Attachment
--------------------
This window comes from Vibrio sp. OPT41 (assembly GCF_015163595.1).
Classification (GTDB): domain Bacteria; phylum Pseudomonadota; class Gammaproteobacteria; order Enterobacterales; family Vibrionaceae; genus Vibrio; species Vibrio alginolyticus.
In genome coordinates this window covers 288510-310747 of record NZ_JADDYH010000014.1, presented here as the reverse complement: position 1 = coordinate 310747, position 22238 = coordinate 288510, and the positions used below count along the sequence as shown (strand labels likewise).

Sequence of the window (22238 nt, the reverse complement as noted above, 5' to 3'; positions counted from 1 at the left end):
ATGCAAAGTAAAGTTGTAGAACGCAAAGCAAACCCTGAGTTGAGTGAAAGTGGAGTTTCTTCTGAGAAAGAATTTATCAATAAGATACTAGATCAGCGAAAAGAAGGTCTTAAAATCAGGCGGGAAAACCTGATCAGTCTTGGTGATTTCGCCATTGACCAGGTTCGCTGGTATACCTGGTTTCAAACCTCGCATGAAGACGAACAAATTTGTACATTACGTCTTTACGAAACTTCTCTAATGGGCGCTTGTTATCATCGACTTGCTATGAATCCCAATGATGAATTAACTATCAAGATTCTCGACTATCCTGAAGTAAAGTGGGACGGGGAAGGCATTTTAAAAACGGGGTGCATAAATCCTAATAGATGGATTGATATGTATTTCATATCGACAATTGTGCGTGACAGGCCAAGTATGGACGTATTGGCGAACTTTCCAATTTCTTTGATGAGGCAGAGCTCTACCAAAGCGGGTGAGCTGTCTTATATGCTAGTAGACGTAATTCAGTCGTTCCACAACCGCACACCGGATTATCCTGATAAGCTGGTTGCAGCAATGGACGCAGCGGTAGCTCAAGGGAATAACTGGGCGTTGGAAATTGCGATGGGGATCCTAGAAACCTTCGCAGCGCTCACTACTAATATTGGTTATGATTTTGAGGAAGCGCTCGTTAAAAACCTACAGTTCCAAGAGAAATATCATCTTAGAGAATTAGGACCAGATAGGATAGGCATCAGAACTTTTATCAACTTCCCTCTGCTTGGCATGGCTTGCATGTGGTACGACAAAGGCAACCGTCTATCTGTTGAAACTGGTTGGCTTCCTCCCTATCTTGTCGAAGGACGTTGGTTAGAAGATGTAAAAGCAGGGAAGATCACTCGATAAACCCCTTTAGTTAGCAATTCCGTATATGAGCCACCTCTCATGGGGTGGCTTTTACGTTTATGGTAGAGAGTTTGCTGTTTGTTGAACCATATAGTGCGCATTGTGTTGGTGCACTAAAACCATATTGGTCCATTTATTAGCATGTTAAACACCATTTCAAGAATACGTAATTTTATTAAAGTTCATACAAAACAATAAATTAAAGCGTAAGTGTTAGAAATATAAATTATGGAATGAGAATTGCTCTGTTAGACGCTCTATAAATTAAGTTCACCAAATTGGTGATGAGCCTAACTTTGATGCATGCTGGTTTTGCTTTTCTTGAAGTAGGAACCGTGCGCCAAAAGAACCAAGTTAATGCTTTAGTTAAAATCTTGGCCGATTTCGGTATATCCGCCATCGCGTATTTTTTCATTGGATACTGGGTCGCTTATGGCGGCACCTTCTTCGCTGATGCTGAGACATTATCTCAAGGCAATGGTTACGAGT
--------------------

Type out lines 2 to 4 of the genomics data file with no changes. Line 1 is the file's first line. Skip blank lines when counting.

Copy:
Classification (GTDB): domain Bacteria; phylum Pseudomonadota; class Gammaproteobacteria; order Enterobacterales; family Vibrionaceae; genus Vibrio; species Vibrio alginolyticus.
In genome coordinates this window covers 288510-310747 of record NZ_JADDYH010000014.1, presented here as the reverse complement: position 1 = coordinate 310747, position 22238 = coordinate 288510, and the positions used below count along the sequence as shown (strand labels likewise).

Sequence of the window (22238 nt, the reverse complement as noted above, 5' to 3'; positions counted from 1 at the left end):